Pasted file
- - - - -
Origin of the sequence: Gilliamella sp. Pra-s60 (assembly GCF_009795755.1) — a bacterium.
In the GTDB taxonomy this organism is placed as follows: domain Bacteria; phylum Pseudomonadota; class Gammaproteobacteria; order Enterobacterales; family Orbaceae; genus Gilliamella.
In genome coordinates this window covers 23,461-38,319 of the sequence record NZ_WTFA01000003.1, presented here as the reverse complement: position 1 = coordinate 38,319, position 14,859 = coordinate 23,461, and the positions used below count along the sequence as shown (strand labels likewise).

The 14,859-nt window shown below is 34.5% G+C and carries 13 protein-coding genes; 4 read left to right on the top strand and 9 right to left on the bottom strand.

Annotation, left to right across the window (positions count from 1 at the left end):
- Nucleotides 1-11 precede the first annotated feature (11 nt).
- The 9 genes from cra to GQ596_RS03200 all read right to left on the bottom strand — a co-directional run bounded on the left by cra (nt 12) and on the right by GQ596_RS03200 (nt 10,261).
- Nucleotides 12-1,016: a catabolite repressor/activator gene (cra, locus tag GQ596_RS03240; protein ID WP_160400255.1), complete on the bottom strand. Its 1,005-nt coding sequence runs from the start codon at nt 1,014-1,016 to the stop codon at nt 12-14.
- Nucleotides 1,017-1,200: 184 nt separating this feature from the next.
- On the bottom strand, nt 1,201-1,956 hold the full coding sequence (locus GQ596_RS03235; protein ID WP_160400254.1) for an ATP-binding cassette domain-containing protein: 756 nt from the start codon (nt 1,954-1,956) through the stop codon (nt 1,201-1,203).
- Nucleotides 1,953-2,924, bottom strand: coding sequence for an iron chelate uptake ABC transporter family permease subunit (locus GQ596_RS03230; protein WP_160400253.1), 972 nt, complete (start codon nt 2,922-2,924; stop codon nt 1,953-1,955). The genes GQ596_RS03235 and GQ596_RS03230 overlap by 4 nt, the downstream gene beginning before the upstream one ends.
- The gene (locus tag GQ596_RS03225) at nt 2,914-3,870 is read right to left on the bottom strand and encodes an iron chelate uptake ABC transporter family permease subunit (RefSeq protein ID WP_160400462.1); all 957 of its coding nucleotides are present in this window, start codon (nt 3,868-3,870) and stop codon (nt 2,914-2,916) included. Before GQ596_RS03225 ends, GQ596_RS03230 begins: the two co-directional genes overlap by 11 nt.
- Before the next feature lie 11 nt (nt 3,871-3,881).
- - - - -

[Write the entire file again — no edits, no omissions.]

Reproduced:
Origin of the sequence: Gilliamella sp. Pra-s60 (assembly GCF_009795755.1) — a bacterium.
In the GTDB taxonomy this organism is placed as follows: domain Bacteria; phylum Pseudomonadota; class Gammaproteobacteria; order Enterobacterales; family Orbaceae; genus Gilliamella.
In genome coordinates this window covers 23,461-38,319 of the sequence record NZ_WTFA01000003.1, presented here as the reverse complement: position 1 = coordinate 38,319, position 14,859 = coordinate 23,461, and the positions used below count along the sequence as shown (strand labels likewise).

The 14,859-nt window shown below is 34.5% G+C and carries 13 protein-coding genes; 4 read left to right on the top strand and 9 right to left on the bottom strand.

Annotation, left to right across the window (positions count from 1 at the left end):
- Nucleotides 1-11 precede the first annotated feature (11 nt).
- The 9 genes from cra to GQ596_RS03200 all read right to left on the bottom strand — a co-directional run bounded on the left by cra (nt 12) and on the right by GQ596_RS03200 (nt 10,261).
- Nucleotides 12-1,016: a catabolite repressor/activator gene (cra, locus tag GQ596_RS03240; protein ID WP_160400255.1), complete on the bottom strand. Its 1,005-nt coding sequence runs from the start codon at nt 1,014-1,016 to the stop codon at nt 12-14.
- Nucleotides 1,017-1,200: 184 nt separating this feature from the next.
- On the bottom strand, nt 1,201-1,956 hold the full coding sequence (locus GQ596_RS03235; protein ID WP_160400254.1) for an ATP-binding cassette domain-containing protein: 756 nt from the start codon (nt 1,954-1,956) through the stop codon (nt 1,201-1,203).
- Nucleotides 1,953-2,924, bottom strand: coding sequence for an iron chelate uptake ABC transporter family permease subunit (locus GQ596_RS03230; protein WP_160400253.1), 972 nt, complete (start codon nt 2,922-2,924; stop codon nt 1,953-1,955). The genes GQ596_RS03235 and GQ596_RS03230 overlap by 4 nt, the downstream gene beginning before the upstream one ends.
- The gene (locus tag GQ596_RS03225) at nt 2,914-3,870 is read right to left on the bottom strand and encodes an iron chelate uptake ABC transporter family permease subunit (RefSeq protein ID WP_160400462.1); all 957 of its coding nucleotides are present in this window, start codon (nt 3,868-3,870) and stop codon (nt 2,914-2,916) included. Before GQ596_RS03225 ends, GQ596_RS03230 begins: the two co-directional genes overlap by 11 nt.
- Before the next feature lie 11 nt (nt 3,871-3,881).